Dr Jordan said, “First, I’d just like to test the pressure of your eye. Please tip your head back, and I’ll just place some numbing drops in your eye, like so…” I leaned my head back against the chair and he raised a bottled, squeezed it, and liquid dropped into my right eye, and then into my left eye. I blinked furiously and the solution streamed down my cheeks.
He handed me a tissue. “Go ahead and wipe your eyes if you like and then look straight ahead at the chart on the wall. Please hold very still, and try to breathe normally,” he said.
He walked closer to me and seemed to press an object to the surface of my eyes. I held my breath and then remembered I was supposed to breathe. I filled my lunges and made them pump air in and out until I heard, “Good. Eye pressure looks normal.”
He stepped away and leaned over his desk, typing.
“Okay, next…” he said, rolling his stool in front of me. “Stare straight ahead for me and tell me, how many fingers am I holding up?”
Out of the corner of my eye, I saw Dr. Jordan raise his left arm and extend his hand with two fingers outstretched, the rest in his fist.
“Two,” I said.
Then Dr. Jordan used his opposite hand, extending all five fingers.
“Five,” I said.
The game continued as Dr. Jordan stretched his arms above him, below him, side to side, all the time asking me to name how many fingers he held up. Once he was satisfied by my performance, he said, “Peripheral vision looks good. Let’s move on.”
Dr. Jordan then handed me what looked like a set of black plastic 3-D glasses – but these had a handle, rather than temples to rest them on my face, and while one side had a perfect hole cut out, large enough for one eye to peek through, the opposite side was a sheer plastic surface.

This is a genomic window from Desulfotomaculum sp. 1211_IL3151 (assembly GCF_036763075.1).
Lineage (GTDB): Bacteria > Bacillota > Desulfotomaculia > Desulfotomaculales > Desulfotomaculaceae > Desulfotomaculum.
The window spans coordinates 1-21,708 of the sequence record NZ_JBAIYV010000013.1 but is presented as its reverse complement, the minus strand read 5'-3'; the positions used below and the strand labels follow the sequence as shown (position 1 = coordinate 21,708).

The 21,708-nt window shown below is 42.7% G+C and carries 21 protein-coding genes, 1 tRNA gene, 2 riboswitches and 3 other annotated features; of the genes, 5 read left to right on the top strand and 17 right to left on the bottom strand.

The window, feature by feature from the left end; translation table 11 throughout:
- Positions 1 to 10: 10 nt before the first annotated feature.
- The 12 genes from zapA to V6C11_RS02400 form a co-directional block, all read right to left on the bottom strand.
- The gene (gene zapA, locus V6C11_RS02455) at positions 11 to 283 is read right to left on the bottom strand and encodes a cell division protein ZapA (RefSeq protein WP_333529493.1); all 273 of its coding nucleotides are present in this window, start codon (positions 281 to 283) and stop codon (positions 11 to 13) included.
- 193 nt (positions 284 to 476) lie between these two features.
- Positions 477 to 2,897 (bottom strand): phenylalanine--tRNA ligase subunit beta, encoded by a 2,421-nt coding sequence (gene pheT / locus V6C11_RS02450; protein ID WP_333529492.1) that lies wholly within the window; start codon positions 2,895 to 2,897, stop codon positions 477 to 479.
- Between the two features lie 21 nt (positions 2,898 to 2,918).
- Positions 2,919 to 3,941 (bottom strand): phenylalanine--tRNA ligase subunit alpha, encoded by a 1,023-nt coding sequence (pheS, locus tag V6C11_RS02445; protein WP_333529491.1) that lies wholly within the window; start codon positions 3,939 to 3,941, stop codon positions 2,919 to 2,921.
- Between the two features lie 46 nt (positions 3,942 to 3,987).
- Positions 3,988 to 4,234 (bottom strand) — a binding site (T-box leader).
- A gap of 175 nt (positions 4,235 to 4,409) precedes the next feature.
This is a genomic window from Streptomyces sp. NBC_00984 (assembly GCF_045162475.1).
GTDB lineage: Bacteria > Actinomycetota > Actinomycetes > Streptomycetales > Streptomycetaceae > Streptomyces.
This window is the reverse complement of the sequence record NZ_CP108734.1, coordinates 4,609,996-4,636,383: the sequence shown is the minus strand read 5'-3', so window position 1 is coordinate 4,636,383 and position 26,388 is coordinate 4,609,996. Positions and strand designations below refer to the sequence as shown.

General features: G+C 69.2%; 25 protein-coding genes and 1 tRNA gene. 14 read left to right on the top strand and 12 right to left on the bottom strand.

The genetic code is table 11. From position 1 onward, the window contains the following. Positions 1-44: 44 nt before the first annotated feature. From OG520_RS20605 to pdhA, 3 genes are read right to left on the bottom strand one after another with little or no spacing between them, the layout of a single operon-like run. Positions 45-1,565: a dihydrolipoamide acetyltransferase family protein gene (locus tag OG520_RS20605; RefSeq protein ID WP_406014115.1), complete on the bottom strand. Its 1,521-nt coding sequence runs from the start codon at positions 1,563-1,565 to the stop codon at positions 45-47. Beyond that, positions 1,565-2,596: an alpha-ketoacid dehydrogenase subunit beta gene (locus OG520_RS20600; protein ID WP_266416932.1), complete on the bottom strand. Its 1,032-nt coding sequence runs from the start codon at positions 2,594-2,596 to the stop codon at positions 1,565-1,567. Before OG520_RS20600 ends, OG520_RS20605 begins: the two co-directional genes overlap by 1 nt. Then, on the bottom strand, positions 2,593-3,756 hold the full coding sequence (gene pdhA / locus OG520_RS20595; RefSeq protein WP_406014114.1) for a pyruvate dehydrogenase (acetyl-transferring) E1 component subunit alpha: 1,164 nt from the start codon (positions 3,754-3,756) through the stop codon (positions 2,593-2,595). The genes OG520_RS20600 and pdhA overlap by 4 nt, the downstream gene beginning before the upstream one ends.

“Let’s start with your right eye,” he said. My stomach to dropped as he flipped the glasses so my right eye filled the hole in the square frames. “Hold that up to your eye, and tell me what you can see in the chart – you can leave your glasses on,” he said. He reached for a remote resting on his desk as I placed the glasses against my face.
As I lifted the glasses to my face, 12-inch screen blinked from the table at the far end of the room. I knew to expect rows of letters, starting larger and shrinking with each new row – after all I had visited optometrists nearly once a year for half my life. But instead of neat black letters on a white background, I saw the familiar grey circle in my vision.
I took a deep breath, reminding myself that I could see the letter forms in my peripheral vision, albeit more wobbly than usual. So even if my center vision seemed impossibly changed, I still had that. Perhaps it would be enough. And so what if I failed this test? Maybe the doctor could still give me a perfectly reasonable explanation for what I was experiencing. Right?
“Okay,” I said. “So, I still see the cloud in the center, but if I focus on my peripheral vision, I can see the letters, I think.”
“Just tell me whatever you can see,” he said.
“E,” I said. “Then I see another, but I’m not sure if it’s the next – V, maybe? Then X. Then D on the edge.”
“Okay,” he said.
“If I focus really hard, it’s like a number emerges out of a fog, but I can’t really see the context around it to know if I’m even in the right row,” I said.
“Focus really hard,” he said. “Let’s do another row.”
“Okay, T, not sure, then maybe… W? Then, uh, P, and A,” I said.
“Let’s try this instead,” he said. He reached toward me, and I lowered the glasses from my face as he pressed a tab on the glasses. Immediately the view changed – where there had been a circular hole, now the surface had changed to black plastic poked a hundred tiny holes. I held it up to my right eye. Looking through it felt like looking down a dark corridor with the digital chart hanging on the wall at its end.
“Does that help at all?” he said.
“R, Q – I think – then I can’t really tell the next one, then P, S. That’s a bit easier for me,” I said.
“One more,” he said.
“K, V, D,” I said.
“Alright,” he said, and he turned back to his computer to record his notes.
“That was a bit harder than usual,” I said, trying to chuckle, but knowing I’d earned my first ever F on an eye exam.
To be continued…
This post is part of my “Through A Mirror Dimly” series about a health issue I’ve been experiencing. I’m telling this story through the season of Lent as a way to make sense of the ways that my own suffering teaches me about the suffering of Jesus Christ.
I also invite you to engage with your own suffering through this series: how does your personal pain illuminate the suffering of Jesus for you? And what can your pain teach you about the life of faith?
If you have any thoughts to add, comment below!